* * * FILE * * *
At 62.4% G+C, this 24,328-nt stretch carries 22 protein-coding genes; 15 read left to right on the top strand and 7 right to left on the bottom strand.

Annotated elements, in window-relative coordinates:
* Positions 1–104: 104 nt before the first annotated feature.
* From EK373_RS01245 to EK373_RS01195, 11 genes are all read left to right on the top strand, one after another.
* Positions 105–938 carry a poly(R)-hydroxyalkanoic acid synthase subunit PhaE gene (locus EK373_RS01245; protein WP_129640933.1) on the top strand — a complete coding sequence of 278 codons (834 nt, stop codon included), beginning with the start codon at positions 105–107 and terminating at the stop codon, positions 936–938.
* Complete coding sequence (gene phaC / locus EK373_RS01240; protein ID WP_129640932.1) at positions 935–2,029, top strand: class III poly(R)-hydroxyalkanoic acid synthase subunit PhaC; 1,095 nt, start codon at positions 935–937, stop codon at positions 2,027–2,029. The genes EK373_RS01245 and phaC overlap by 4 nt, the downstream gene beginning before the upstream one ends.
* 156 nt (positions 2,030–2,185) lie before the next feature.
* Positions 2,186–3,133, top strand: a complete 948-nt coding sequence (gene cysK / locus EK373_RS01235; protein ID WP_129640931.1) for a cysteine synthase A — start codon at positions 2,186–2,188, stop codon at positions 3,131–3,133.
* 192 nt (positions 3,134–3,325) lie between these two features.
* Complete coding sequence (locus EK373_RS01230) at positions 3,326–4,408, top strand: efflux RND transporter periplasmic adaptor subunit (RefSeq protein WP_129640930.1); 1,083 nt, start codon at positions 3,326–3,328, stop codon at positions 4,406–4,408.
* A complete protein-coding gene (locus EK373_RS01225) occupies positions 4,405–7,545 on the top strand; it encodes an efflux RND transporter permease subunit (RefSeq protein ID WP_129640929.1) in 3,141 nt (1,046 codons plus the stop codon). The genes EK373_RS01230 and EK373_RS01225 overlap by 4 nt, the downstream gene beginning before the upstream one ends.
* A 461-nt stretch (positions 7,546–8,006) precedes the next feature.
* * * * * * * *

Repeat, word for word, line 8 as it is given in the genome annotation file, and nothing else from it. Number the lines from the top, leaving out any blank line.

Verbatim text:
* Positions 2,186–3,133, top strand: a complete 948-nt coding sequence (gene cysK / locus EK373_RS01235; protein ID WP_129640931.1) for a cysteine synthase A — start codon at positions 2,186–2,188, stop codon at positions 3,131–3,133.